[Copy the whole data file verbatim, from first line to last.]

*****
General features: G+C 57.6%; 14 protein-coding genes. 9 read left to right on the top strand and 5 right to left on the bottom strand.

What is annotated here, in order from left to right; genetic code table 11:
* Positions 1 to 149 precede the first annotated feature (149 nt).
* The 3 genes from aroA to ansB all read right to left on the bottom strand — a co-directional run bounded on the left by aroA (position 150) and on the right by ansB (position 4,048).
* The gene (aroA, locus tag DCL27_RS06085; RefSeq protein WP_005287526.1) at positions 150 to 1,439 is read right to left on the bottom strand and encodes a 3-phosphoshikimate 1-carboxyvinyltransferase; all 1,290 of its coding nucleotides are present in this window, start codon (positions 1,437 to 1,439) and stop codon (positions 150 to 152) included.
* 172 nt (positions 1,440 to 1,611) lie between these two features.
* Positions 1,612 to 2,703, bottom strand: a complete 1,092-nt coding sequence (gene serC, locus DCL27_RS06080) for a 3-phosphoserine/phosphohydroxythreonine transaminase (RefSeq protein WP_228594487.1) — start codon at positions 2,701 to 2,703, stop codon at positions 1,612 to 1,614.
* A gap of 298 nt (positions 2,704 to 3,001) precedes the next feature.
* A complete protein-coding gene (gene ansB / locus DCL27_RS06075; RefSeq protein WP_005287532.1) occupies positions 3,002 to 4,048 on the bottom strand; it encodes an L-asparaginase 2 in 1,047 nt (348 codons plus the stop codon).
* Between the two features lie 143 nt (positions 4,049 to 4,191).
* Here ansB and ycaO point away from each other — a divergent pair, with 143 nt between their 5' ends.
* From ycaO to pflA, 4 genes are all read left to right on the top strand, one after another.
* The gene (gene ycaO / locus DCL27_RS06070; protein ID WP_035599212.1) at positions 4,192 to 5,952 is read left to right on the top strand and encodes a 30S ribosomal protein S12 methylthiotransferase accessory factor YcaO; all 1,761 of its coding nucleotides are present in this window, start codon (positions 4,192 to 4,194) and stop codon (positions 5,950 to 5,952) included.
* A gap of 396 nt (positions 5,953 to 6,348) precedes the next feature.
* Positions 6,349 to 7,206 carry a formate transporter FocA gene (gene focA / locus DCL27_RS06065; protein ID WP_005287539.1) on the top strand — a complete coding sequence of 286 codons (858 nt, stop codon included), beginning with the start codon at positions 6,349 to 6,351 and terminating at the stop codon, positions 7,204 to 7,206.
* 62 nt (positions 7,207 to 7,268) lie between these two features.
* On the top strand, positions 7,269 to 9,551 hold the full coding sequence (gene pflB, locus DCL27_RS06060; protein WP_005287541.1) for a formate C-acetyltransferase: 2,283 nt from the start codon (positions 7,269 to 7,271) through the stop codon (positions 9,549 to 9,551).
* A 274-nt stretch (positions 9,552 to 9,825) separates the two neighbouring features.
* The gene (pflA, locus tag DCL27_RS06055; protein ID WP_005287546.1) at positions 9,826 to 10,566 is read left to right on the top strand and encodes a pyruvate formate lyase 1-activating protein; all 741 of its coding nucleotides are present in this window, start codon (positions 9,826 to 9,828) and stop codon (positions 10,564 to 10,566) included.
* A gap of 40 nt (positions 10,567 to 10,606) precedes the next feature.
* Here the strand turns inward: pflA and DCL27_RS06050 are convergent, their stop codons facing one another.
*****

General features: G+C 57.6%; 14 protein-coding genes. 9 read left to right on the top strand and 5 right to left on the bottom strand.

What is annotated here, in order from left to right; genetic code table 11:
* Positions 1 to 149 precede the first annotated feature (149 nt).
* The 3 genes from aroA to ansB all read right to left on the bottom strand — a co-directional run bounded on the left by aroA (position 150) and on the right by ansB (position 4,048).
* The gene (aroA, locus tag DCL27_RS06085; RefSeq protein WP_005287526.1) at positions 150 to 1,439 is read right to left on the bottom strand and encodes a 3-phosphoshikimate 1-carboxyvinyltransferase; all 1,290 of its coding nucleotides are present in this window, start codon (positions 1,437 to 1,439) and stop codon (positions 150 to 152) included.
* 172 nt (positions 1,440 to 1,611) lie between these two features.
* Positions 1,612 to 2,703, bottom strand: a complete 1,092-nt coding sequence (gene serC, locus DCL27_RS06080) for a 3-phosphoserine/phosphohydroxythreonine transaminase (RefSeq protein WP_228594487.1) — start codon at positions 2,701 to 2,703, stop codon at positions 1,612 to 1,614.
* A gap of 298 nt (positions 2,704 to 3,001) precedes the next feature.
* A complete protein-coding gene (gene ansB / locus DCL27_RS06075; RefSeq protein WP_005287532.1) occupies positions 3,002 to 4,048 on the bottom strand; it encodes an L-asparaginase 2 in 1,047 nt (348 codons plus the stop codon).
* Between the two features lie 143 nt (positions 4,049 to 4,191).
* Here ansB and ycaO point away from each other — a divergent pair, with 143 nt between their 5' ends.
* From ycaO to pflA, 4 genes are all read left to right on the top strand, one after another.
* The gene (gene ycaO / locus DCL27_RS06070; protein ID WP_035599212.1) at positions 4,192 to 5,952 is read left to right on the top strand and encodes a 30S ribosomal protein S12 methylthiotransferase accessory factor YcaO; all 1,761 of its coding nucleotides are present in this window, start codon (positions 4,192 to 4,194) and stop codon (positions 5,950 to 5,952) included.
* A gap of 396 nt (positions 5,953 to 6,348) precedes the next feature.
* Positions 6,349 to 7,206 carry a formate transporter FocA gene (gene focA / locus DCL27_RS06065; protein ID WP_005287539.1) on the top strand — a complete coding sequence of 286 codons (858 nt, stop codon included), beginning with the start codon at positions 6,349 to 6,351 and terminating at the stop codon, positions 7,204 to 7,206.
* 62 nt (positions 7,207 to 7,268) lie between these two features.
* On the top strand, positions 7,269 to 9,551 hold the full coding sequence (gene pflB, locus DCL27_RS06060; protein WP_005287541.1) for a formate C-acetyltransferase: 2,283 nt from the start codon (positions 7,269 to 7,271) through the stop codon (positions 9,549 to 9,551).
* A 274-nt stretch (positions 9,552 to 9,825) separates the two neighbouring features.
* The gene (pflA, locus tag DCL27_RS06055; protein ID WP_005287546.1) at positions 9,826 to 10,566 is read left to right on the top strand and encodes a pyruvate formate lyase 1-activating protein; all 741 of its coding nucleotides are present in this window, start codon (positions 9,826 to 9,828) and stop codon (positions 10,564 to 10,566) included.
* A gap of 40 nt (positions 10,567 to 10,606) precedes the next feature.
* Here the strand turns inward: pflA and DCL27_RS06050 are convergent, their stop codons facing one another.